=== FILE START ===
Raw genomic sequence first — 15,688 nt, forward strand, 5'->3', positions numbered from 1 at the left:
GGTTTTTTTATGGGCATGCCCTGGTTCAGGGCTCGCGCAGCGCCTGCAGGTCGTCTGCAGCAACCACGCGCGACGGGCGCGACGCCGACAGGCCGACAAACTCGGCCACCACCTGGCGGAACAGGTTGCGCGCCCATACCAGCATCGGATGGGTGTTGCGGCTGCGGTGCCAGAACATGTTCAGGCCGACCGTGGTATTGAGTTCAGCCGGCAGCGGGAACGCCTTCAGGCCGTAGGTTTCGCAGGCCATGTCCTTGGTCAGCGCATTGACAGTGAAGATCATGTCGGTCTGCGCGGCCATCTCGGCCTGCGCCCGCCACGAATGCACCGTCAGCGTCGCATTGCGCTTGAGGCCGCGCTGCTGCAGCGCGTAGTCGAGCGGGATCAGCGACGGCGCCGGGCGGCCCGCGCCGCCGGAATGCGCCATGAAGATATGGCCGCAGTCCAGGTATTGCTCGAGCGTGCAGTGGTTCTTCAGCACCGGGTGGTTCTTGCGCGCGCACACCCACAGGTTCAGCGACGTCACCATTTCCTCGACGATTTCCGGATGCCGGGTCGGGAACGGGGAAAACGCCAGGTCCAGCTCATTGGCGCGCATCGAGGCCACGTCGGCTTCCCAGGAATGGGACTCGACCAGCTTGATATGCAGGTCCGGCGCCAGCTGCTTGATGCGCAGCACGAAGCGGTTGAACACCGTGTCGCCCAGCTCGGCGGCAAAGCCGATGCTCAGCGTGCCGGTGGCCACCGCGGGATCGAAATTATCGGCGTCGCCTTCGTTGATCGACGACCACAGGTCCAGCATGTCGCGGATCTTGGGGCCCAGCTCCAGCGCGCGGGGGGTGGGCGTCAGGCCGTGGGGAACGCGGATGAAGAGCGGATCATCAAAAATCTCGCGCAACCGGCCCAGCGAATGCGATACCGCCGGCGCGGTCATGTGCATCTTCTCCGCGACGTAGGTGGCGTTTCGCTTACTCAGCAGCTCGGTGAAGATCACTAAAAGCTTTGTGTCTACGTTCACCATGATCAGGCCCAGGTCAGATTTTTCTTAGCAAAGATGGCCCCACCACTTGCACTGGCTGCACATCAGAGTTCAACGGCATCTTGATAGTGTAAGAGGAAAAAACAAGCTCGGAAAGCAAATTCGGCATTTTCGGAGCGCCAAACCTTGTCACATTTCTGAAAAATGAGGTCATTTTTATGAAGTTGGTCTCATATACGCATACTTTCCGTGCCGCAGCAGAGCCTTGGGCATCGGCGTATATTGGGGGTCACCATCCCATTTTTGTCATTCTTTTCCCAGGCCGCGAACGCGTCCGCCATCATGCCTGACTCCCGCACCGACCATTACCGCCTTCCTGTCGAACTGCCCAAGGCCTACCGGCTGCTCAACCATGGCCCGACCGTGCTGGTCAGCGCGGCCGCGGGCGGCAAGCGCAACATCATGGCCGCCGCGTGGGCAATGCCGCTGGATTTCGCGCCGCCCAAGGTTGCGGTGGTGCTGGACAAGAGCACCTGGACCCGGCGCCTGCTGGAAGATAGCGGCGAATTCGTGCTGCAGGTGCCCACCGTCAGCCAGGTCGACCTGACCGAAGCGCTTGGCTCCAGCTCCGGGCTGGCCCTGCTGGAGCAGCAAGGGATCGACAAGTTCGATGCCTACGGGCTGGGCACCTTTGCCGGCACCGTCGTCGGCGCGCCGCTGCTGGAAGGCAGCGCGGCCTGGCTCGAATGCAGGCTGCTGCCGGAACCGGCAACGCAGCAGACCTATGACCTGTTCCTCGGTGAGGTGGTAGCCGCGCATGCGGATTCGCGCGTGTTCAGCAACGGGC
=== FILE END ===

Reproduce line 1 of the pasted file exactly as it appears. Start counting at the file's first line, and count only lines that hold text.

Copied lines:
Raw genomic sequence first — 15,688 nt, forward strand, 5'->3', positions numbered from 1 at the left: